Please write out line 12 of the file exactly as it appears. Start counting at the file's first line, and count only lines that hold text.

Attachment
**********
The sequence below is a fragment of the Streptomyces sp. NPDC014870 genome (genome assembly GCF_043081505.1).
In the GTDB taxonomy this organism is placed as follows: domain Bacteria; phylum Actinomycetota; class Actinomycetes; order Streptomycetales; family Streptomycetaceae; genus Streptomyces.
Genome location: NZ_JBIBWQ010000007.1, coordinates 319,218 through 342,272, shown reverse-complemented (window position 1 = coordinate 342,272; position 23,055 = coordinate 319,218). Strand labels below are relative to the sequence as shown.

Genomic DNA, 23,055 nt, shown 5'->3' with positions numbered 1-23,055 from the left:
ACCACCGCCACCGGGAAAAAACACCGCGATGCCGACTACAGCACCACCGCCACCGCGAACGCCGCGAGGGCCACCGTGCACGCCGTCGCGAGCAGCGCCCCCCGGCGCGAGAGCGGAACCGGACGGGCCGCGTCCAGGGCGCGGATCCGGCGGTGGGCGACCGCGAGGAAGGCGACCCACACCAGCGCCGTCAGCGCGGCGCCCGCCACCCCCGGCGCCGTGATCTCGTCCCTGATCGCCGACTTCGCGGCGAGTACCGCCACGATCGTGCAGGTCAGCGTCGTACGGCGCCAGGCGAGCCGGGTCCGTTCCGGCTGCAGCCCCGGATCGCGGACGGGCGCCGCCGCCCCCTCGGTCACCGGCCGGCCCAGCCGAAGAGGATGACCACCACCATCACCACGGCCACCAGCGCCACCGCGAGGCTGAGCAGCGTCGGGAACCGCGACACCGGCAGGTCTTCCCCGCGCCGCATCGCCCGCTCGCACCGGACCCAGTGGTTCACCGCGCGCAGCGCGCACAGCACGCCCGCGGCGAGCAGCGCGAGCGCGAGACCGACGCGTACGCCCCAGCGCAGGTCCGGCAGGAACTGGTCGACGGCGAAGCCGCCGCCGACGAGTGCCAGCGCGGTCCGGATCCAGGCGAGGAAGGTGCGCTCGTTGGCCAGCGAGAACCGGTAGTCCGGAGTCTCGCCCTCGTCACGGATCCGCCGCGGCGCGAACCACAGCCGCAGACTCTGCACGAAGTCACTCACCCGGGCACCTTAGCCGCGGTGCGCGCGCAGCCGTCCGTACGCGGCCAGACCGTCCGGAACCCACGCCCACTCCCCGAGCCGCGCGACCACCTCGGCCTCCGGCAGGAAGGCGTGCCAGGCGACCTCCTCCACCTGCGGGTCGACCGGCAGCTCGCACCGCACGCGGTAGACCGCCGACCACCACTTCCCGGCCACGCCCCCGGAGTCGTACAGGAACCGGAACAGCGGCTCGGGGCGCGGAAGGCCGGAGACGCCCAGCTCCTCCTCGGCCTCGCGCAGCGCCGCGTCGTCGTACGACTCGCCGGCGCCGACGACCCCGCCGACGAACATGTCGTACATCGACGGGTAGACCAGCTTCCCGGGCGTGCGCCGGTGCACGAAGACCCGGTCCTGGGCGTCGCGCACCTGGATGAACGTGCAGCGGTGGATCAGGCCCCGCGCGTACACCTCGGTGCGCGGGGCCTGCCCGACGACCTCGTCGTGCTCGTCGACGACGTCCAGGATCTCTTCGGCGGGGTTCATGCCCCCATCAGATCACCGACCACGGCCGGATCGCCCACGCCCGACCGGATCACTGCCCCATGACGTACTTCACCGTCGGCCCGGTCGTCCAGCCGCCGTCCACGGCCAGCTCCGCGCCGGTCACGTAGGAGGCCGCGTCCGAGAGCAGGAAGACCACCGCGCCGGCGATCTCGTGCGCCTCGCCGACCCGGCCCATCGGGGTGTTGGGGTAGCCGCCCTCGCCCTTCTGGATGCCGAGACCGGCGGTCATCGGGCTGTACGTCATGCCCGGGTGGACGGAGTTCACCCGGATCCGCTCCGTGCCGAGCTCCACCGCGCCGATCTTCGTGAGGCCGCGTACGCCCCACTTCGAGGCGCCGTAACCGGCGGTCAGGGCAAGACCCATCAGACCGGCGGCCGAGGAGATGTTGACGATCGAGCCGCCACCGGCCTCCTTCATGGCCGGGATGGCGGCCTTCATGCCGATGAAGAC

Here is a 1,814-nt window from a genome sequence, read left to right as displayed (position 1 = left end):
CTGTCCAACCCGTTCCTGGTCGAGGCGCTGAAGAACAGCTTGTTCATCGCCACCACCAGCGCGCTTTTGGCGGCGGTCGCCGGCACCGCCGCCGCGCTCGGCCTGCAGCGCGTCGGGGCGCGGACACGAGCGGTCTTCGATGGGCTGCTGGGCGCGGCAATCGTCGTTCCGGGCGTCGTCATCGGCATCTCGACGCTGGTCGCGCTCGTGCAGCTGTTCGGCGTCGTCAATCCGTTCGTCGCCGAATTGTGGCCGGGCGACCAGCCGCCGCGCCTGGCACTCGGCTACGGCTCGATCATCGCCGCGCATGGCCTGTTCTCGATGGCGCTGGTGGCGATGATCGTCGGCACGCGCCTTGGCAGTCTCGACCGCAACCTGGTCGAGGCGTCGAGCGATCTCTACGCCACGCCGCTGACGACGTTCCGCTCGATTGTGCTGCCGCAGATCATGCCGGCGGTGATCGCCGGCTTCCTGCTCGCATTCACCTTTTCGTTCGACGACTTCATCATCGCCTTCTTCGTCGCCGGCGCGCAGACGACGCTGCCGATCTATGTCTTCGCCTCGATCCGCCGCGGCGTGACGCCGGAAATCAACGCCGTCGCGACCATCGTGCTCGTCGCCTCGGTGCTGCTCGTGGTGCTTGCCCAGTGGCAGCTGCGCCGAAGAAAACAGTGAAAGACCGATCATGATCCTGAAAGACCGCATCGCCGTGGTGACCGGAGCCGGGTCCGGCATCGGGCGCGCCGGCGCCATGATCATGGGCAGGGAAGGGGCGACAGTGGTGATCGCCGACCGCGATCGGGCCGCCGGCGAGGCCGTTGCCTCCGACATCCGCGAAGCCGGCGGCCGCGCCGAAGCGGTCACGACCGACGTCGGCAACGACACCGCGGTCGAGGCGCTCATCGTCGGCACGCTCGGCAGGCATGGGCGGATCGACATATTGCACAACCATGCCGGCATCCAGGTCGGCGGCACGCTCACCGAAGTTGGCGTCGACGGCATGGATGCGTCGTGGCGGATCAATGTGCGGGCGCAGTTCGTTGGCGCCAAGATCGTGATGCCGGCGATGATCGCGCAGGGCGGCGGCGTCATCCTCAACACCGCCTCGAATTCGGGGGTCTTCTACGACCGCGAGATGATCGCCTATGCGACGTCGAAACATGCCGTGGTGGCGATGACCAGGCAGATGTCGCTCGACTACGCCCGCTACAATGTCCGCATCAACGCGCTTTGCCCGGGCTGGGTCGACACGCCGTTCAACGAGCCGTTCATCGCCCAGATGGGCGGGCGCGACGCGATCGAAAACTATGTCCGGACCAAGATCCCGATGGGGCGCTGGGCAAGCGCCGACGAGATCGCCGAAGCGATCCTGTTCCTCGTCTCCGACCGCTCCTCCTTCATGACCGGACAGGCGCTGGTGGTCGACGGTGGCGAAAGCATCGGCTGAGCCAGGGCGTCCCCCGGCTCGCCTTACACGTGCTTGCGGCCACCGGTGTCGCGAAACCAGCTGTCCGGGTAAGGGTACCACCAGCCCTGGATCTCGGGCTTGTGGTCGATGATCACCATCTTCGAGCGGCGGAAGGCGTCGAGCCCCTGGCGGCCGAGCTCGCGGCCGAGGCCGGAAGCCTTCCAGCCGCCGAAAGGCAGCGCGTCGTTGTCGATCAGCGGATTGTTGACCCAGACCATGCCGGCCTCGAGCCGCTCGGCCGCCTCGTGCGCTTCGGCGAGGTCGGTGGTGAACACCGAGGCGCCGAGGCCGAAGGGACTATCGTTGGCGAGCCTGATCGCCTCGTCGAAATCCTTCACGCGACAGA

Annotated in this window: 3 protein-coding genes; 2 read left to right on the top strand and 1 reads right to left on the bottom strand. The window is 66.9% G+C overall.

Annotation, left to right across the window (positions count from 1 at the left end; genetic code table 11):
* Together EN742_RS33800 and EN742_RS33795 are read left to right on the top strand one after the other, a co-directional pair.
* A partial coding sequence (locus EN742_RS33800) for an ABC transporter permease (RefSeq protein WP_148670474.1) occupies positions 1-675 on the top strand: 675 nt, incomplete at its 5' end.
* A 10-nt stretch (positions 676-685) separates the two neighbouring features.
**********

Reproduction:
* A 10-nt stretch (positions 676-685) separates the two neighbouring features.